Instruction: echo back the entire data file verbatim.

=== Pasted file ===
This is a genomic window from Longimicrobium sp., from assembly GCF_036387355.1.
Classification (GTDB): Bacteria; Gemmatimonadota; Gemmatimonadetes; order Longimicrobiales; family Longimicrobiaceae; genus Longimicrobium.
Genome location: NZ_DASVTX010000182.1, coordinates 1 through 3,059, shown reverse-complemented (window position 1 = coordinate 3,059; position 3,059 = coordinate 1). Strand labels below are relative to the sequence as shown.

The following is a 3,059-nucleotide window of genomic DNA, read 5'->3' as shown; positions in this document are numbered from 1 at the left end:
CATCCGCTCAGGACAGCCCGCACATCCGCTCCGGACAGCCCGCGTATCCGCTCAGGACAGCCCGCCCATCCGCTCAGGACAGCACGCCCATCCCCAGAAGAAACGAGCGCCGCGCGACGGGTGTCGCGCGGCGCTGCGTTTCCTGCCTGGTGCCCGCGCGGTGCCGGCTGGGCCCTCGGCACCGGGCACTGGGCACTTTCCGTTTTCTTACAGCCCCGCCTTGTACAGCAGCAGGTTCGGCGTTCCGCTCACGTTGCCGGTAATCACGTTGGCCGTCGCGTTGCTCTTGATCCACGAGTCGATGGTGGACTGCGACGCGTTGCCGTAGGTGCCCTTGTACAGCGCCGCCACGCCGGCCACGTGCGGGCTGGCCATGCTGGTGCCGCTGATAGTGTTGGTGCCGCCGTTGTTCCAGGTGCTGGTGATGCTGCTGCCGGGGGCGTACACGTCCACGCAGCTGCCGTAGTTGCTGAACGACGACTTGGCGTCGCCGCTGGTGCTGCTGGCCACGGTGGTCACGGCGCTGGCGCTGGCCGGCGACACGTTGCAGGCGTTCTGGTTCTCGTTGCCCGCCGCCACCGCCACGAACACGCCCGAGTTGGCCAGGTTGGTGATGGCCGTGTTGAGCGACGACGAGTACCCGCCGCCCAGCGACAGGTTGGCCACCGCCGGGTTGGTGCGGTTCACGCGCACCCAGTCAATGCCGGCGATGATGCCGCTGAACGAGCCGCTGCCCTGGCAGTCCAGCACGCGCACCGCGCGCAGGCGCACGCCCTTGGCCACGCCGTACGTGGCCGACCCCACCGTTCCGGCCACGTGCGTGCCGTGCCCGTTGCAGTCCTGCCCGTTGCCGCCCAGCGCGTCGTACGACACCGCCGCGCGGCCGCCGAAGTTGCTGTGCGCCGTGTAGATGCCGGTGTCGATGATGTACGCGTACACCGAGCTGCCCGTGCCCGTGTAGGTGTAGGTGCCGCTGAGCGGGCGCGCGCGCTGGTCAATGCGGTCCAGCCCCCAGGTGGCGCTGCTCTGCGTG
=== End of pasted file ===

This is a genomic window from Longimicrobium sp., from assembly GCF_036387355.1.
Classification (GTDB): Bacteria; Gemmatimonadota; Gemmatimonadetes; order Longimicrobiales; family Longimicrobiaceae; genus Longimicrobium.
Genome location: NZ_DASVTX010000182.1, coordinates 1 through 3,059, shown reverse-complemented (window position 1 = coordinate 3,059; position 3,059 = coordinate 1). Strand labels below are relative to the sequence as shown.

The following is a 3,059-nucleotide window of genomic DNA, read 5'->3' as shown; positions in this document are numbered from 1 at the left end:
CATCCGCTCAGGACAGCCCGCACATCCGCTCCGGACAGCCCGCGTATCCGCTCAGGACAGCCCGCCCATCCGCTCAGGACAGCACGCCCATCCCCAGAAGAAACGAGCGCCGCGCGACGGGTGTCGCGCGGCGCTGCGTTTCCTGCCTGGTGCCCGCGCGGTGCCGGCTGGGCCCTCGGCACCGGGCACTGGGCACTTTCCGTTTTCTTACAGCCCCGCCTTGTACAGCAGCAGGTTCGGCGTTCCGCTCACGTTGCCGGTAATCACGTTGGCCGTCGCGTTGCTCTTGATCCACGAGTCGATGGTGGACTGCGACGCGTTGCCGTAGGTGCCCTTGTACAGCGCCGCCACGCCGGCCACGTGCGGGCTGGCCATGCTGGTGCCGCTGATAGTGTTGGTGCCGCCGTTGTTCCAGGTGCTGGTGATGCTGCTGCCGGGGGCGTACACGTCCACGCAGCTGCCGTAGTTGCTGAACGACGACTTGGCGTCGCCGCTGGTGCTGCTGGCCACGGTGGTCACGGCGCTGGCGCTGGCCGGCGACACGTTGCAGGCGTTCTGGTTCTCGTTGCCCGCCGCCACCGCCACGAACACGCCCGAGTTGGCCAGGTTGGTGATGGCCGTGTTGAGCGACGACGAGTACCCGCCGCCCAGCGACAGGTTGGCCACCGCCGGGTTGGTGCGGTTCACGCGCACCCAGTCAATGCCGGCGATGATGCCGCTGAACGAGCCGCTGCCCTGGCAGTCCAGCACGCGCACCGCGCGCAGGCGCACGCCCTTGGCCACGCCGTACGTGGCCGACCCCACCGTTCCGGCCACGTGCGTGCCGTGCCCGTTGCAGTCCTGCCCGTTGCCGCCCAGCGCGTCGTACGACACCGCCGCGCGGCCGCCGAAGTTGCTGTGCGCCGTGTAGATGCCGGTGTCGATGATGTACGCGTACACCGAGCTGCCCGTGCCCGTGTAGGTGTAGGTGCCGCTGAGCGGGCGCGCGCGCTGGTCAATGCGGTCCAGCCCCCAGGTGGCGCTGCTCTGCGTG